Visual Pathways:The Road to VisionAnthony DeSimone LDO
Visual Pathway “Focus on the Eye” • Concerned about Cornea Lens Retina There is more to vision than meets the eye
Retinal Fields vs. Visual Fields What’s the difference • Retinal Field – describes the area that includes neural fibers of the retina that are receiving light from some object • Visual Field – describes the area in space where the object lies They are the reversal of one another • The nasal retinal field receives light from the temporal visual field • The temporal retinal field receives light from the nasal visual field
Temporal TemporalVisual field Visual FieldNasal Visual Nasal VisualField Field Temporal Temporal Retinal field Retinal Field Nasal Retinal Nasal Retinal Field Field
Optic Chiasm Partial decussation (cross-over) of Optic Nerve fibers occurs at the level of the Optic Chiasm • Only nasal retinal fibers (from the nasal retinal field) cross over • Temporal nasal fibers (from the temporal retinal field) do not.
Optic Tract Optic tract It is important for the sense of sight. By convention, the optic tract is defined as that extent of the visual system pathway from the optic chiasm to the lateral geniculate nucleus of the thalamus. Each optic tract contains axons from ganglion cells in the retinas of both the left and right eyes, but information from only one half (i.e either left or right) of each eyes visual field
Lateral Geniculate Body After the optic tract, the next stop is the Lateral Geniculate Body (or Lateral Geniculate Nucleus)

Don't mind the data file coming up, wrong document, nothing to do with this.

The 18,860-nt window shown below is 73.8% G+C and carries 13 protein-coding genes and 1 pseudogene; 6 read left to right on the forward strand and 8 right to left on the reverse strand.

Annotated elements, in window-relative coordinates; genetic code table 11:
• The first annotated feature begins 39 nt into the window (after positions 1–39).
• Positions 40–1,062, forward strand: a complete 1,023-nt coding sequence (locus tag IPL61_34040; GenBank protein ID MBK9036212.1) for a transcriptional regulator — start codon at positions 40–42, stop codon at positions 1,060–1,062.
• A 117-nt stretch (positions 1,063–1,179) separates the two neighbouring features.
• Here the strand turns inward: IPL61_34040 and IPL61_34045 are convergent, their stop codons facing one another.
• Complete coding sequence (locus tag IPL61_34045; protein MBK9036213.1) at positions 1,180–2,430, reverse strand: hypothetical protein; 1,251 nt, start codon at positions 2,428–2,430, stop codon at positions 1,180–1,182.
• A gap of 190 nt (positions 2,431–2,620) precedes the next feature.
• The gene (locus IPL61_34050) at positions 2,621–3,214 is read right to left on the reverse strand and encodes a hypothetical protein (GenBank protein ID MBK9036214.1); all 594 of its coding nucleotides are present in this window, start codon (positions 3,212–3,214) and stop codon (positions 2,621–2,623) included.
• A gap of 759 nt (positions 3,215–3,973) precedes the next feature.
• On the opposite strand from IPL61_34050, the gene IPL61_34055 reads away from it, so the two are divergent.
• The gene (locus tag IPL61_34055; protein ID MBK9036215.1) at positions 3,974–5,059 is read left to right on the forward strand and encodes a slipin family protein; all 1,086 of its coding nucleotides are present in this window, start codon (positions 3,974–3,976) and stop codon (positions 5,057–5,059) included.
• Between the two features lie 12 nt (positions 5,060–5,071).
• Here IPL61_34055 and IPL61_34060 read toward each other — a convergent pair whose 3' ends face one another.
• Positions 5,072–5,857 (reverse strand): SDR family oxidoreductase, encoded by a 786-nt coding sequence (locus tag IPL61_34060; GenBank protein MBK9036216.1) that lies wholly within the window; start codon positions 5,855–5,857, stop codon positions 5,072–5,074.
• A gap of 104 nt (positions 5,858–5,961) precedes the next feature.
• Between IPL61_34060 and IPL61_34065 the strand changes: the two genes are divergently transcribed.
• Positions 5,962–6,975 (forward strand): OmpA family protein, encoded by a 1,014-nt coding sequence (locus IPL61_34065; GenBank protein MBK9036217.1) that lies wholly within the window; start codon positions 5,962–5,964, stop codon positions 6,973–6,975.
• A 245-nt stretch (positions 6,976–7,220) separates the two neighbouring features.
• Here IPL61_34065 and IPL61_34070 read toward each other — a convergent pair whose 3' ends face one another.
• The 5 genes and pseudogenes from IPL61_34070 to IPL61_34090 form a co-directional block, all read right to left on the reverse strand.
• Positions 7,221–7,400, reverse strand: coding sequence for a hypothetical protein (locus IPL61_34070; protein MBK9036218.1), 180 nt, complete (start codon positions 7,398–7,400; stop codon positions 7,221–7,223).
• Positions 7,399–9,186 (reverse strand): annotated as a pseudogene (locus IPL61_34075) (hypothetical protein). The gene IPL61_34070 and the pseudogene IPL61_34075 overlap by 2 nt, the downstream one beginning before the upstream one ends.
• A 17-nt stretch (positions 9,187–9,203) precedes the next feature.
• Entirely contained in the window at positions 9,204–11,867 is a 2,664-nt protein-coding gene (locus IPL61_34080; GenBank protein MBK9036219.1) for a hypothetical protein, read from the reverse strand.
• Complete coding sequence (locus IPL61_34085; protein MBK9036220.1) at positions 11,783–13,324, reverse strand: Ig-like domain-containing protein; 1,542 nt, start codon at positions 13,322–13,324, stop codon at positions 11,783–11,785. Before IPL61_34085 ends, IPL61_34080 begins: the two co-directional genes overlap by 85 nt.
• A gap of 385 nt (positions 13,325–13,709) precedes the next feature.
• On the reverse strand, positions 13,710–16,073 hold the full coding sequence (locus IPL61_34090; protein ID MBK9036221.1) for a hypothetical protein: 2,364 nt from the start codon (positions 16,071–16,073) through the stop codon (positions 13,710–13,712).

LGN• Optic nerve fibers from the optictracts terminate at two bodies in thethalamus (a structure in the middleof the brain) known as the LateralGeniculate Nuclei (or LGN forshort).• One LGN lies in the lefthemisphere and the other lies in theright hemisphere.• Each has six layers
The optic tract wraps around thecerebral peduncles of themidbrain to get to the lateralgeniculate nucleus (LGN), whichis a part of the thalamic sensoryrelay system.There are two geniculate nuclei,located on either side of the rearend of the thalamus. They eachconsist of six cellular layers,forming a threefoldrepresentation of the oppositebinocular visual hemifield inexact anatomic registration.
This apparentlycomplicated arrangementis engineered so that theright LGN receivesinformation about the leftvisual field, and the leftLGN receives informationabout the right visualfield.